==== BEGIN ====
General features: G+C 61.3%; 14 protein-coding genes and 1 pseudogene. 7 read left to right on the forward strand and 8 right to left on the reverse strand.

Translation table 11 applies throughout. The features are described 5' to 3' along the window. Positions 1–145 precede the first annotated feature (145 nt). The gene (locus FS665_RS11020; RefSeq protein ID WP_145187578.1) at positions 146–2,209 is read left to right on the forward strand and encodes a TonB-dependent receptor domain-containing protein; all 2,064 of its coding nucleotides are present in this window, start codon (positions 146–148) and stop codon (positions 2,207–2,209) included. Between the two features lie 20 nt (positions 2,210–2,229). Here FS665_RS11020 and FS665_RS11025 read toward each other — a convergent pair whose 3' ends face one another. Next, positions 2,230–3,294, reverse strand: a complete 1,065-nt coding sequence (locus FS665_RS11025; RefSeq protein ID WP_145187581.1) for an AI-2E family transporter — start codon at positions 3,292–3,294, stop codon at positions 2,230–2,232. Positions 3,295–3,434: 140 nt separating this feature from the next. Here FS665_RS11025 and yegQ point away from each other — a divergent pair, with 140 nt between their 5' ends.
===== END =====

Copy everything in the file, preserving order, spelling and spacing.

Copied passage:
General features: G+C 61.3%; 14 protein-coding genes and 1 pseudogene. 7 read left to right on the forward strand and 8 right to left on the reverse strand.

Translation table 11 applies throughout. The features are described 5' to 3' along the window. Positions 1–145 precede the first annotated feature (145 nt). The gene (locus FS665_RS11020; RefSeq protein ID WP_145187578.1) at positions 146–2,209 is read left to right on the forward strand and encodes a TonB-dependent receptor domain-containing protein; all 2,064 of its coding nucleotides are present in this window, start codon (positions 146–148) and stop codon (positions 2,207–2,209) included. Between the two features lie 20 nt (positions 2,210–2,229). Here FS665_RS11020 and FS665_RS11025 read toward each other — a convergent pair whose 3' ends face one another. Next, positions 2,230–3,294, reverse strand: a complete 1,065-nt coding sequence (locus FS665_RS11025; RefSeq protein ID WP_145187581.1) for an AI-2E family transporter — start codon at positions 3,292–3,294, stop codon at positions 2,230–2,232. Positions 3,295–3,434: 140 nt separating this feature from the next. Here FS665_RS11025 and yegQ point away from each other — a divergent pair, with 140 nt between their 5' ends.